Catholic Church in Moldova
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In 1227 the current territory of Moldova joined the diocese of Milkova, formed by Pope Gregory IX. After the Mongol invasion, Diocese of Milkova ceased to exist. In 1370, Pope Urban V formed diocese of Seret, which also included today Moldavia. In 1413 a diocese was founded in Baie, which lasted until the beginning of the 16th century. At the beginning of the 19th century, Moldova was part of the Apostolic Vicariate of Moravia. On April 27, 1883 Pope Leo XIII established the Diocese of Iasi in Romania, which included most of the current territory of Moldova. In the diocese were active Jesuits who established numerous religious, educational and charitable institutions. North Moldavia was logged in Kamenetz-Podolsk diocese. On July 3, 1848 after the concordat between the Vatican and the Russian Empire was formed Diocese of Tiraspol (Russia), which Cathedra at first was in Kherson, then was moved to Tiraspol. Because of the Crimean War (1853-1856), its Cathedra was transferred to Saratov, which was formed after the Tiraspol deanery, which included all today's Moldova.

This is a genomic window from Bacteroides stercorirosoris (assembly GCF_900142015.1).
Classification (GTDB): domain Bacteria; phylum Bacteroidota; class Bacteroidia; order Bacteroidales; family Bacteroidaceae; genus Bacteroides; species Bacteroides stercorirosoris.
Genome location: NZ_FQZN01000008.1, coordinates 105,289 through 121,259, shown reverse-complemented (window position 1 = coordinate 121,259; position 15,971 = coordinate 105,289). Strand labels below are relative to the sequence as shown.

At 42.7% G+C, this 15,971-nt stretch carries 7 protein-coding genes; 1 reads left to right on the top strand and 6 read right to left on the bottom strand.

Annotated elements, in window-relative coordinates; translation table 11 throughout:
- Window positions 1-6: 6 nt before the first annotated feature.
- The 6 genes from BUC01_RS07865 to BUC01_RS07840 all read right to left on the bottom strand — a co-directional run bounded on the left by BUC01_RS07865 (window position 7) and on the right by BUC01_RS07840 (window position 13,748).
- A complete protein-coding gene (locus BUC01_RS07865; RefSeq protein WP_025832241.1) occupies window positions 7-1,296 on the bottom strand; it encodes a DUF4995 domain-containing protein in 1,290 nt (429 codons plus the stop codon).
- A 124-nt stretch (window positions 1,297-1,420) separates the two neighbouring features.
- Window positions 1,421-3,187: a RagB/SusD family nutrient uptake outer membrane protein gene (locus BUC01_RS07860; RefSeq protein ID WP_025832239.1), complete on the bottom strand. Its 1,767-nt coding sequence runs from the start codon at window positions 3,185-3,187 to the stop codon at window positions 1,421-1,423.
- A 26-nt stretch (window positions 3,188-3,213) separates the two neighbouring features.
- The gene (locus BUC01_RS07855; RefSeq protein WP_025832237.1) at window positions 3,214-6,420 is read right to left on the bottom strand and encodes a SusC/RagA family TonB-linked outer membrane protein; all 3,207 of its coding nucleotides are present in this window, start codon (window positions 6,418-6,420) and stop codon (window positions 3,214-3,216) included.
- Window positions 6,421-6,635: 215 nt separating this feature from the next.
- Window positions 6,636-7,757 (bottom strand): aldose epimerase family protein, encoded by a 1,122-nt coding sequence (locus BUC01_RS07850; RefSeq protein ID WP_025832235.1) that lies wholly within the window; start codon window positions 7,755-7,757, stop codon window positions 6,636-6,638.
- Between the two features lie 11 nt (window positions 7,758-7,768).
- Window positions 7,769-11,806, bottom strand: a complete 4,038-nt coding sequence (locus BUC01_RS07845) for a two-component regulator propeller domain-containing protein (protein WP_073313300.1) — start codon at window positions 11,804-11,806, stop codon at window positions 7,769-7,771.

After 1917, the Diocese of Iasi had jurisdiction in Moldova. During World War II, Moldova was part Transnistria diocese. During the Soviet Union era, the Catholic Church in Moldavia was limited. Catholic parishes in Moldova since 1945 belonged to the Archdiocese of Riga. Before 1970, the territory of Moldova had only one Catholic church in Chisinau, which was at the local cemetery. In 1979, Soviet authorities had banned the only Catholic priest in Moldova. After the formation of an independent Moldova, on October 28, 1993 was established the Apostolic Administration of Moldova which on 27 October 2001 was converted into a diocese with direct submission to the Holy See. The first bishop of the Diocese of Chişinău is Anton Coșa.
Around 0.5% of the total population (around 20,000 people) of the Republic of Moldova is Catholic and the country forms a single diocese, the Diocese of Chişinău. At present, Moldova has one Catholic diocese, 13 parishes, 11 diocesan priests, 13 regular priests, 22 monks and 43 nuns from various monastic orders. The diocese publishes the religious periodical Good Advice. The bishop in Moldova is Anton Coșa, a Romanian-born Catholic.